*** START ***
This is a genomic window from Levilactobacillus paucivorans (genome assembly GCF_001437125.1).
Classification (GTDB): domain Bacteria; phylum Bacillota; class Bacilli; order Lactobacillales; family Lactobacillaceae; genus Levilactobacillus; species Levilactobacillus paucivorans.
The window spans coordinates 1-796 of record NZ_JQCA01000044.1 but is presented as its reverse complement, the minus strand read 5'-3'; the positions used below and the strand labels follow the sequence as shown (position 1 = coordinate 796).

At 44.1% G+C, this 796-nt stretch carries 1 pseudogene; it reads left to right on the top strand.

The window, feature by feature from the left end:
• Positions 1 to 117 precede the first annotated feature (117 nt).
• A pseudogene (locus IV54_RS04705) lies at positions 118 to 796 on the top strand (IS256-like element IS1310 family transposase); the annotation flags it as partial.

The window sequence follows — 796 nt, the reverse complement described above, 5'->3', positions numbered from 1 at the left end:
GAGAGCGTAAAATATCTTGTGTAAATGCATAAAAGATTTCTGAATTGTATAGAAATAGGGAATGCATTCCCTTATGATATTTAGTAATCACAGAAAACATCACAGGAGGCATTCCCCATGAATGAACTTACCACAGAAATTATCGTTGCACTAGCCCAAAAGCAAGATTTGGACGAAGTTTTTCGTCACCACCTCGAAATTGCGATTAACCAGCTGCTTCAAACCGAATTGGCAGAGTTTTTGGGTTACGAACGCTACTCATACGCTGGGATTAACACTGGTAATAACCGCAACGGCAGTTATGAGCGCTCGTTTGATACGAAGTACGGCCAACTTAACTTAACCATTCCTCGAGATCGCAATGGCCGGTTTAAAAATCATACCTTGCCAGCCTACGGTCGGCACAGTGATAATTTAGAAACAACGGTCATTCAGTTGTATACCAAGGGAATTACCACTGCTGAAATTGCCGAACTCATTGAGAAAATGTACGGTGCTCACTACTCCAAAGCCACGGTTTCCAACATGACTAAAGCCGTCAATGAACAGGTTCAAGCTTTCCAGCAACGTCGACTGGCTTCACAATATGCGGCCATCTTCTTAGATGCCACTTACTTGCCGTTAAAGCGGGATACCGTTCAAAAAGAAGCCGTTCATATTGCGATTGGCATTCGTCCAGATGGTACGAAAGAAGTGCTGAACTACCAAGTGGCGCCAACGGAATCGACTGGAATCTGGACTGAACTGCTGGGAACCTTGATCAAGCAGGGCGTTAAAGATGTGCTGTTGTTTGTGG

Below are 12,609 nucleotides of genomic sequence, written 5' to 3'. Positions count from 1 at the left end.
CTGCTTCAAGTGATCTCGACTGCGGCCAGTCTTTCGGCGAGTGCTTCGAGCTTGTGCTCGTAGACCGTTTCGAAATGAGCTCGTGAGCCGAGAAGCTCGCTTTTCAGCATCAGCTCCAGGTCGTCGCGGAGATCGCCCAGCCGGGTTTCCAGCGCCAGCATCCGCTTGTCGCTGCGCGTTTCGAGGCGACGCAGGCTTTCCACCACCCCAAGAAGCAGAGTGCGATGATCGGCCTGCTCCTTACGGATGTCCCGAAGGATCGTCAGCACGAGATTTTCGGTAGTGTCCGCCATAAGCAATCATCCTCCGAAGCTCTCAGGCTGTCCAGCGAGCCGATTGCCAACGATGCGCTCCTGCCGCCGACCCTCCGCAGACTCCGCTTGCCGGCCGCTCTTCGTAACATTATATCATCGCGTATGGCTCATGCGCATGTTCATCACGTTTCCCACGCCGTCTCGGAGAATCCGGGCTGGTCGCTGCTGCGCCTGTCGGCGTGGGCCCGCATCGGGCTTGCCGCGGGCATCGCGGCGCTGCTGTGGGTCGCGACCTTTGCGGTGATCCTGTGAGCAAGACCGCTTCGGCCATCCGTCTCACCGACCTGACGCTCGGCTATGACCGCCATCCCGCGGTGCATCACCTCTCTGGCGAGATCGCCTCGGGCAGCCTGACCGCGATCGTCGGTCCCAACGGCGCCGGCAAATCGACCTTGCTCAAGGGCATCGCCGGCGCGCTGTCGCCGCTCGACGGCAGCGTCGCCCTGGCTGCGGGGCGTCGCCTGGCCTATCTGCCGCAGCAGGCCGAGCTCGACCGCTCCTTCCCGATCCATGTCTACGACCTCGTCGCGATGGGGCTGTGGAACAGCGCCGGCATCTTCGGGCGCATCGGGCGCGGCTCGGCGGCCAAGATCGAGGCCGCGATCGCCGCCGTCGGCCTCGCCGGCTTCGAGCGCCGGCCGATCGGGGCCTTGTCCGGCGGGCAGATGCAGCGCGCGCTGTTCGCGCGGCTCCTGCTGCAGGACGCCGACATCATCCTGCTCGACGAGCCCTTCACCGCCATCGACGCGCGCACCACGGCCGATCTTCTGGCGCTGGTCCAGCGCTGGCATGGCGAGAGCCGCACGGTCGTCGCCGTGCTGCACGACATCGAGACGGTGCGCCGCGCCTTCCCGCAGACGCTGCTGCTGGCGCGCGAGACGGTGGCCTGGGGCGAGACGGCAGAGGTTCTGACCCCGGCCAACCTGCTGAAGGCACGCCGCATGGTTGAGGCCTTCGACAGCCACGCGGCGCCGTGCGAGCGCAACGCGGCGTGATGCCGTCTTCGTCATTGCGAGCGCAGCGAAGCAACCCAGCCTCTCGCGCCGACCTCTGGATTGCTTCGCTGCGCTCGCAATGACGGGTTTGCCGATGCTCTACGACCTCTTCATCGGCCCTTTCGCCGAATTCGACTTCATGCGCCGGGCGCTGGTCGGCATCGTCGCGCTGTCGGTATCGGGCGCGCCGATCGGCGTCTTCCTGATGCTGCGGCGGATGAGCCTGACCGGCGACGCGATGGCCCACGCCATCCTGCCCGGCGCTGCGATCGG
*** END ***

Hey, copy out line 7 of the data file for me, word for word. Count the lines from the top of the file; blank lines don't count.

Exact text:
• A pseudogene (locus IV54_RS04705) lies at positions 118 to 796 on the top strand (IS256-like element IS1310 family transposase); the annotation flags it as partial.